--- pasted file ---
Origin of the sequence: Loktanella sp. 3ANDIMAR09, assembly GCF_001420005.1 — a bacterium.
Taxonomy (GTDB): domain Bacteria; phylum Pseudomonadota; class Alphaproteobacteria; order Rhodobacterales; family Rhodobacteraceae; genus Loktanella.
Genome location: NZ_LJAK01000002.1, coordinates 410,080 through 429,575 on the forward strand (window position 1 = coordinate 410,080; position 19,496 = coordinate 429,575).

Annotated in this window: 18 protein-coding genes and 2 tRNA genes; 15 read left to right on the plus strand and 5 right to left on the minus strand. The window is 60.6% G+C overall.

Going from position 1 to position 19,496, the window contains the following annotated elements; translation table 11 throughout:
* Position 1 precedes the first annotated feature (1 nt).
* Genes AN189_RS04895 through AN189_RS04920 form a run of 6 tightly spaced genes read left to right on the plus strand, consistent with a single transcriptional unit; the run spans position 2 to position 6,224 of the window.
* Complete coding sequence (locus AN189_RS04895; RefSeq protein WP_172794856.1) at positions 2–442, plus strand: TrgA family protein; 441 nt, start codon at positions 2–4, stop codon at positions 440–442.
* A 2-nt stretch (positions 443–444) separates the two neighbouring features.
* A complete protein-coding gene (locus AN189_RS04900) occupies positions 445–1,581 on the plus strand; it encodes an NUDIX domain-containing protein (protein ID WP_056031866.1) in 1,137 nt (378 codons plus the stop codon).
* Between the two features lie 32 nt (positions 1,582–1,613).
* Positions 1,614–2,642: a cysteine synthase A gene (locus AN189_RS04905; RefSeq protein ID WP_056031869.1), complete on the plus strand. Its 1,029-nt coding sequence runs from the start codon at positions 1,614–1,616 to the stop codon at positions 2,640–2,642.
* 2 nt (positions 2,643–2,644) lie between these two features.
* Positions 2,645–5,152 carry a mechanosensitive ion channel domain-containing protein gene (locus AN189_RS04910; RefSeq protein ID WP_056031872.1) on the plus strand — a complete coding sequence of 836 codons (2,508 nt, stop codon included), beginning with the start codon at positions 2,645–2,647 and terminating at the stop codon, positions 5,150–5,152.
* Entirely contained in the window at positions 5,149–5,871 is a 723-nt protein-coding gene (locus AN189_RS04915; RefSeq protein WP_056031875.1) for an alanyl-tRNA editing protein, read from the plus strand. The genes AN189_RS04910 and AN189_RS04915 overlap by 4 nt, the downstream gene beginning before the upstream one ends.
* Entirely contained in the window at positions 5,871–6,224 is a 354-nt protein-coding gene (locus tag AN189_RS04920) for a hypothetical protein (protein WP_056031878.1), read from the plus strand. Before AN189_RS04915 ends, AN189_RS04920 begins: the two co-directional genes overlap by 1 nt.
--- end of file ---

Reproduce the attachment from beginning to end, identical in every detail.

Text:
Origin of the sequence: Loktanella sp. 3ANDIMAR09, assembly GCF_001420005.1 — a bacterium.
Taxonomy (GTDB): domain Bacteria; phylum Pseudomonadota; class Alphaproteobacteria; order Rhodobacterales; family Rhodobacteraceae; genus Loktanella.
Genome location: NZ_LJAK01000002.1, coordinates 410,080 through 429,575 on the forward strand (window position 1 = coordinate 410,080; position 19,496 = coordinate 429,575).

Annotated in this window: 18 protein-coding genes and 2 tRNA genes; 15 read left to right on the plus strand and 5 right to left on the minus strand. The window is 60.6% G+C overall.

Going from position 1 to position 19,496, the window contains the following annotated elements; translation table 11 throughout:
* Position 1 precedes the first annotated feature (1 nt).
* Genes AN189_RS04895 through AN189_RS04920 form a run of 6 tightly spaced genes read left to right on the plus strand, consistent with a single transcriptional unit; the run spans position 2 to position 6,224 of the window.
* Complete coding sequence (locus AN189_RS04895; RefSeq protein WP_172794856.1) at positions 2–442, plus strand: TrgA family protein; 441 nt, start codon at positions 2–4, stop codon at positions 440–442.
* A 2-nt stretch (positions 443–444) separates the two neighbouring features.
* A complete protein-coding gene (locus AN189_RS04900) occupies positions 445–1,581 on the plus strand; it encodes an NUDIX domain-containing protein (protein ID WP_056031866.1) in 1,137 nt (378 codons plus the stop codon).
* Between the two features lie 32 nt (positions 1,582–1,613).
* Positions 1,614–2,642: a cysteine synthase A gene (locus AN189_RS04905; RefSeq protein ID WP_056031869.1), complete on the plus strand. Its 1,029-nt coding sequence runs from the start codon at positions 1,614–1,616 to the stop codon at positions 2,640–2,642.
* 2 nt (positions 2,643–2,644) lie between these two features.
* Positions 2,645–5,152 carry a mechanosensitive ion channel domain-containing protein gene (locus AN189_RS04910; RefSeq protein ID WP_056031872.1) on the plus strand — a complete coding sequence of 836 codons (2,508 nt, stop codon included), beginning with the start codon at positions 2,645–2,647 and terminating at the stop codon, positions 5,150–5,152.
* Entirely contained in the window at positions 5,149–5,871 is a 723-nt protein-coding gene (locus AN189_RS04915; RefSeq protein WP_056031875.1) for an alanyl-tRNA editing protein, read from the plus strand. The genes AN189_RS04910 and AN189_RS04915 overlap by 4 nt, the downstream gene beginning before the upstream one ends.
* Entirely contained in the window at positions 5,871–6,224 is a 354-nt protein-coding gene (locus tag AN189_RS04920) for a hypothetical protein (protein WP_056031878.1), read from the plus strand. Before AN189_RS04915 ends, AN189_RS04920 begins: the two co-directional genes overlap by 1 nt.